About two years ago, Metasploit implemented the microphone recording feature to stdapi thanks to Matthew Weeks. And then almost a year ago, we actually lost that command due to a typo. We, and apparently everyone else, never noticed that until I was looking at the webcam API again. But of course, we quickly repaired the missing feature, and now "record_mic" is back in business as a meterpreter command in both Windows and Java meterpreter. And yes, that means you get to use it in all kinds of platforms -- Windows, OSX, Linux, etc.
Frankly, I am quite surprised it took us this long to catch the problem, because that also means nobody was using it. Perhaps this is because every professional penetration tester is a gentleman, not willing to tap into meetings via a compromised machine, and listen to people's conversations. Or perhaps it's because "record_mic" isn't convenient enough to use, and most people don't have an idea how to process a bunch of WAV files? Well, let's try to improve that.
"You know how to fight six men. We can teach you how to engage six hundred"
Since "record_mic" is a meterpreter command, that means in Metasploit Pro, you can only deploy that against your targets ONE BY ONE in the web GUI. Or, you borrow the "run_all_post.rc" resource script, and then enable microphone recording in every shell in msfconsole. To extend that capability a little bit further, "record_mic" is no longer just a meterpreter command, it can also be deployed as a post module. That way, in Metasploit Pro, you can select ALL of your targets, or only some of them very easily -- like the following example:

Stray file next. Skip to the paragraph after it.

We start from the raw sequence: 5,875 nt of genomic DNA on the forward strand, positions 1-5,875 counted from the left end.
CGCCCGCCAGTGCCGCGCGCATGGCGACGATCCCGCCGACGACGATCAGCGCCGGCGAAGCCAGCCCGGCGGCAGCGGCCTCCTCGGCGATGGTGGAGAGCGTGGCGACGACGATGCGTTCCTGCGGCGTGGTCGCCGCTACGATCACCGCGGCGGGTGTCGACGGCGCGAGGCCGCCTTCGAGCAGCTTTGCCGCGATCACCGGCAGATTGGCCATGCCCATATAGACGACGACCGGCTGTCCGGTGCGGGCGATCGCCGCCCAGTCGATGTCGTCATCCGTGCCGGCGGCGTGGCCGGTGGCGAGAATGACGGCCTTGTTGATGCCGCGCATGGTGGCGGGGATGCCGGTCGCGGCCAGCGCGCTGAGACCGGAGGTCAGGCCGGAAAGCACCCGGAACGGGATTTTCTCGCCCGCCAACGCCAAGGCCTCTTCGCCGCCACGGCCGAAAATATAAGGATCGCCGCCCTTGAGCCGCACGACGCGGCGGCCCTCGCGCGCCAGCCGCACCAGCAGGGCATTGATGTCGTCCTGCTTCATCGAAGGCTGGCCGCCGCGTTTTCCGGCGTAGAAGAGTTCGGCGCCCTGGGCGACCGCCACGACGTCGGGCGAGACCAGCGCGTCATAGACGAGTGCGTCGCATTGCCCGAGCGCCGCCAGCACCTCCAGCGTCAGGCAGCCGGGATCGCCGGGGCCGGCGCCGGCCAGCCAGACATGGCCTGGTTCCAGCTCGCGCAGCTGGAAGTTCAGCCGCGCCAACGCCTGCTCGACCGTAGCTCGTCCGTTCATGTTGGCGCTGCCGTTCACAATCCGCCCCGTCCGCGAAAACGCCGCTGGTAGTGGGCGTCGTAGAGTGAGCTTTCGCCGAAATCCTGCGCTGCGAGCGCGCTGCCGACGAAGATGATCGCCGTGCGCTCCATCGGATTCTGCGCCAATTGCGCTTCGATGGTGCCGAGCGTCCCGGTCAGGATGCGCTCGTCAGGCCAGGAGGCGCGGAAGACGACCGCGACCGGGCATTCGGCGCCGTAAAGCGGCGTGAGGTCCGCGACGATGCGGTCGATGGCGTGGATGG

"I'll analyze it... with SCIENCE!!!"
Say you've successfully recorded a bunch of people's meetings through their compromised laptops in WAV, time to extract information. Maybe there's some goodies in these files -- passwords, company secrets, operations, future plannings, spendings, etc -- you never know. However, this can be a rather time consuming task, so it's best to kind of automate it and narrow down interesting recordings. You can try to do it with some kind of speech API, for example: AT&T speech API, Google Voice, Speech2Text, etc. I'll use AT&T speech API for the following demonstration. The proof-of-concept script can be downloaded [here].
Make sure you have a valid AT&T Speech API/secret key before trying this out.
To use this PoC, issue the following command:
$ ./d3v_wav_analyze.rb -i ~/.msf4/loot/ -o /tmp -a [API_KEY] -s [SECRET_KEY]
The script will use the speech API to translate each WAV file into text. And then, we can narrow down interesting findings by looking for certain keywords, such as: username, password, passcode, passphrase, birthday, social security, account, etc, etc. Here's a basic example:
The quality of your results depends on several things: How clearly the sound was captured, how many keywords you're searching, etc, etc. I leave the rest of the experiment to you guys.